Cubase Pro 11 CPU & GPU usage vs Task manager

Can someone please explain to me why my Cubase project shows audio performance maxed out to the red, with frequent processing overloads and drop-outs, when Task manager indicates Cubase is using only CPU 36%, GPU 20%, and RAM 22% … and total load of all processes is CPU 60%?

Why is Cubase not using more of the available resources?

I have buffer at 2048, and multi-processing and ASIO guard enabled.

Drop-outs seem to get worse any time I use the UI - eg. drag a fader or open a plugin window during playback. Surely Cubase can handle this?

thanks.

EDIT: I have 64 Gb Ram installed. I use VST3 plugins where available.

I have the same problem

Simply said: Cubase computes all plugins of one channel in one compute thread and thus on one CPU core. If that one core is saturated, the Cubase meter goes into red and you experience dropouts.
This can happen if you have a lot of CPU intensive plugin on one channel, say u-he DIVA as an instrument and then several plugins on the inserts, maybe an amp sim or so.
You can see that in the task manager if you switch the CPU graph to “logical processors” (I think, right click on the graph and see what’s there…).
You can also test it yourself:

  • create a new project
  • create a new audio track and load several of your most CPU consuming plugins and watch how Cubases’ meter climbs. (compare with task manager)
  • now duplicate that track. The audio performance meter should’nt actually increase much.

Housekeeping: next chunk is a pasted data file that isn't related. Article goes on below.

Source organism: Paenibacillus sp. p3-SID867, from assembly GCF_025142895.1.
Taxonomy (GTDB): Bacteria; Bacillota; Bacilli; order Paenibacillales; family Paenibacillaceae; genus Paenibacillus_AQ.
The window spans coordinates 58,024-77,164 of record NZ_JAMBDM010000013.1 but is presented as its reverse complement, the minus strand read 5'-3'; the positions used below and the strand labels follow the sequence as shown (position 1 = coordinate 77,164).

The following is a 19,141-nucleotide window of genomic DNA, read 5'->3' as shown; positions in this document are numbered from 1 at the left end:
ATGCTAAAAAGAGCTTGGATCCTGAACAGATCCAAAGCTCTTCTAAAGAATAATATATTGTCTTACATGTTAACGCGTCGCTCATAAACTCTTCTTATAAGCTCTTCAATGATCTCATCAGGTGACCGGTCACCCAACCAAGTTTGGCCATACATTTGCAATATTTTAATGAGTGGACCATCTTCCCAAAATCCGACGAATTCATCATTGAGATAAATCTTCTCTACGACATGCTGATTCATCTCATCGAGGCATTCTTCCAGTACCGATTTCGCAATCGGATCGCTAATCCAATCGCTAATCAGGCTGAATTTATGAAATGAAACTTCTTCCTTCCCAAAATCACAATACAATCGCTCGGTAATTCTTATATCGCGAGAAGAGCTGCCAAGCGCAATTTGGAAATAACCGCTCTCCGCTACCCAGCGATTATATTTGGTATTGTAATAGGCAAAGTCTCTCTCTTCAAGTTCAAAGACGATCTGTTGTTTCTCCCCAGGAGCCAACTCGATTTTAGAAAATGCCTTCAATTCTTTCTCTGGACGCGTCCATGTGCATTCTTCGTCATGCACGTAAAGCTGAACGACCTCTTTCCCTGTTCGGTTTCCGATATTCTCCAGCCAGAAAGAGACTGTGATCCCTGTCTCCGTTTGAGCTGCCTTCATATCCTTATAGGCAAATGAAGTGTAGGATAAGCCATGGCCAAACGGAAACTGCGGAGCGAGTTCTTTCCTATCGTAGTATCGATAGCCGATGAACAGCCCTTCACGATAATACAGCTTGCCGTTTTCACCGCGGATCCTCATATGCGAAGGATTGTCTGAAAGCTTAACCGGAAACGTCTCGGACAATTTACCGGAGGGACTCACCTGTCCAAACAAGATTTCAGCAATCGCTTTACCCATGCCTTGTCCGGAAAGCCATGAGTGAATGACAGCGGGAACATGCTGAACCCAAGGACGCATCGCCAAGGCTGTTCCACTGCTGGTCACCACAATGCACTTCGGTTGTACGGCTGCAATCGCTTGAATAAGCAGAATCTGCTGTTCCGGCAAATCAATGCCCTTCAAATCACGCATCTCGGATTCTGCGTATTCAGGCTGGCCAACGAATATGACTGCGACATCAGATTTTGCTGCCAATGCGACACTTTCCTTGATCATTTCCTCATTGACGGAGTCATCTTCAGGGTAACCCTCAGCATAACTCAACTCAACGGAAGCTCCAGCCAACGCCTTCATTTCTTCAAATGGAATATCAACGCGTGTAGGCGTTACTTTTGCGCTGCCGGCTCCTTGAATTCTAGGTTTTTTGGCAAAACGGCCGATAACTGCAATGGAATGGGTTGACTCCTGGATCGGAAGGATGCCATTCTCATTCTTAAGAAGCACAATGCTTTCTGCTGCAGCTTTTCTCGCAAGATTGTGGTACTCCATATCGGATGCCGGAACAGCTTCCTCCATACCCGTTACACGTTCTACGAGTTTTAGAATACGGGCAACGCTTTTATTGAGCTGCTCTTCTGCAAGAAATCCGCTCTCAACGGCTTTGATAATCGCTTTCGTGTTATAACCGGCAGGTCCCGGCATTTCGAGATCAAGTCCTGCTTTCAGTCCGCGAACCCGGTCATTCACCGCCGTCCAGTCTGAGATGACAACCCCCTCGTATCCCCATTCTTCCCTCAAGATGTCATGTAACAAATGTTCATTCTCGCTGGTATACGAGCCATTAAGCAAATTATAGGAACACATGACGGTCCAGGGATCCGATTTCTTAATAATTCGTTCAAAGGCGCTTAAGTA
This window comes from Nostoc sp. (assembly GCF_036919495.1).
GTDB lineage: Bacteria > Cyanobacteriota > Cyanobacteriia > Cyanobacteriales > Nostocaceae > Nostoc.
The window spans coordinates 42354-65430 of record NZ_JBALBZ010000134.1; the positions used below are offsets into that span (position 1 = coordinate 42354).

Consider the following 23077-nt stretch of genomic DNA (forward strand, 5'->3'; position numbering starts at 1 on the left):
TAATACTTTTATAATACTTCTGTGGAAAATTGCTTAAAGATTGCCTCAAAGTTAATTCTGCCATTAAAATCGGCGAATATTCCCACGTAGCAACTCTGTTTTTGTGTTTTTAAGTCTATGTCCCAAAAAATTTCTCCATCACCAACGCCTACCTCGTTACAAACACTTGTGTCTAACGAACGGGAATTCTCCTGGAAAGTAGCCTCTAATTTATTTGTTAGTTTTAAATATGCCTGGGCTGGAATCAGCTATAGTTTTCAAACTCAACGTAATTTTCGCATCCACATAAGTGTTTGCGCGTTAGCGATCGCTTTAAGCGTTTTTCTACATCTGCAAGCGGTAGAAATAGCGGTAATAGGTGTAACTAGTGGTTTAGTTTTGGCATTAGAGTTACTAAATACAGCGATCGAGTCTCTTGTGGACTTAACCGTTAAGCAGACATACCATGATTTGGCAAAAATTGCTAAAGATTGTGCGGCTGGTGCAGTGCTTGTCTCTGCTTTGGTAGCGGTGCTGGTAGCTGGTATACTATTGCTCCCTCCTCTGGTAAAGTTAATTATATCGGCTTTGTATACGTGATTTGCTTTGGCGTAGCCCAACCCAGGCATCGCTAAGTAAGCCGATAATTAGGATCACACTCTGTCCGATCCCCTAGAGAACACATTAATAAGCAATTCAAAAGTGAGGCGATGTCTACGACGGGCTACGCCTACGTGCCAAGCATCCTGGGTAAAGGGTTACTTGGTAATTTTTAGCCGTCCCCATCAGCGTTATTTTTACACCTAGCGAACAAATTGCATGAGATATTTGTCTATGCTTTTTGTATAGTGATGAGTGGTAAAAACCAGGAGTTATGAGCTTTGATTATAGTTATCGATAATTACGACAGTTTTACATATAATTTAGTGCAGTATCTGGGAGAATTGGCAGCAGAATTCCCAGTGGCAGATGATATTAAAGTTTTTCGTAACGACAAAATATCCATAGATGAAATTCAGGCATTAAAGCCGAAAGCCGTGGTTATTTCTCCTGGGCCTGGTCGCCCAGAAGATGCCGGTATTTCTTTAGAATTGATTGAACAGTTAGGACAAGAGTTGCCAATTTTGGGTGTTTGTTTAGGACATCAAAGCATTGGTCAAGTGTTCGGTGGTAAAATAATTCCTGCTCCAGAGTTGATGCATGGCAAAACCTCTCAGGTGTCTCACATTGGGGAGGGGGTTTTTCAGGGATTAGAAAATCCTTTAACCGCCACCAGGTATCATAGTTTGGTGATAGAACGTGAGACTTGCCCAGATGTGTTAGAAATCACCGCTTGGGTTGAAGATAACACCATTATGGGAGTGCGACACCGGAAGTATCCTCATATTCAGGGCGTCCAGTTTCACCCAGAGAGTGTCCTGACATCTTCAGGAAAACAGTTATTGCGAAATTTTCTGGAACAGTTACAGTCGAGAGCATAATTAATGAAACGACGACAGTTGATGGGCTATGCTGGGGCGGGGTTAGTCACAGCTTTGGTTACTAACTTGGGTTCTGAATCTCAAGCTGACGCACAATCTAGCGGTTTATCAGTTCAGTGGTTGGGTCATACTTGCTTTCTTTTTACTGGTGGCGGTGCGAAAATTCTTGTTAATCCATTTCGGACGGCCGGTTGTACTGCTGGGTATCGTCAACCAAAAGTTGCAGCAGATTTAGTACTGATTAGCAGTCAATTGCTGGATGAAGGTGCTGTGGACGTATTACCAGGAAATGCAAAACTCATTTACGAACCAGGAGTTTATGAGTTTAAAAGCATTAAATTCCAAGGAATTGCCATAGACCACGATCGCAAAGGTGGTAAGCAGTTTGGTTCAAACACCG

• repeat the process until suddenly the meter jumps a big step. You’ll notice that you now have one more channel than the number of logical processors on your CPU.

Solution: Don’t use too many resource hungry plugins on one channel. If you cannot avoid that, the only solution I know is to create a group track and route the channel to it and split the plugins across both channel.

btw: if task manager says that Cubase is using 36% but all processes together 60%, that is not good. It could actually be that there is another program running that hogs much of one CPU, and that can lead to problems, too.
The whole system processor usage should not be much higher than that of Cubase.

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Thank you for this excellent response!

Makes sense.

So audio performance meter should really be labelled “compute thread congestion”?
The audio drop-out warning message should say “try dividing heavy channels”?
And maybe I should not leave a heavy channel selected, because Cubase will work harder to try to reduce latency on that channel?

I will do the post-processing group trick.

VSTi freeze helps too. But I tend to use it as a last resort because (1) Cubase does not allow batch freezing of instruments/channels, and doing them one-by-one is tedious (2) it’s unreliable re-loading plugins on unfreeze (eg. Omnisphere outputs are forgotten)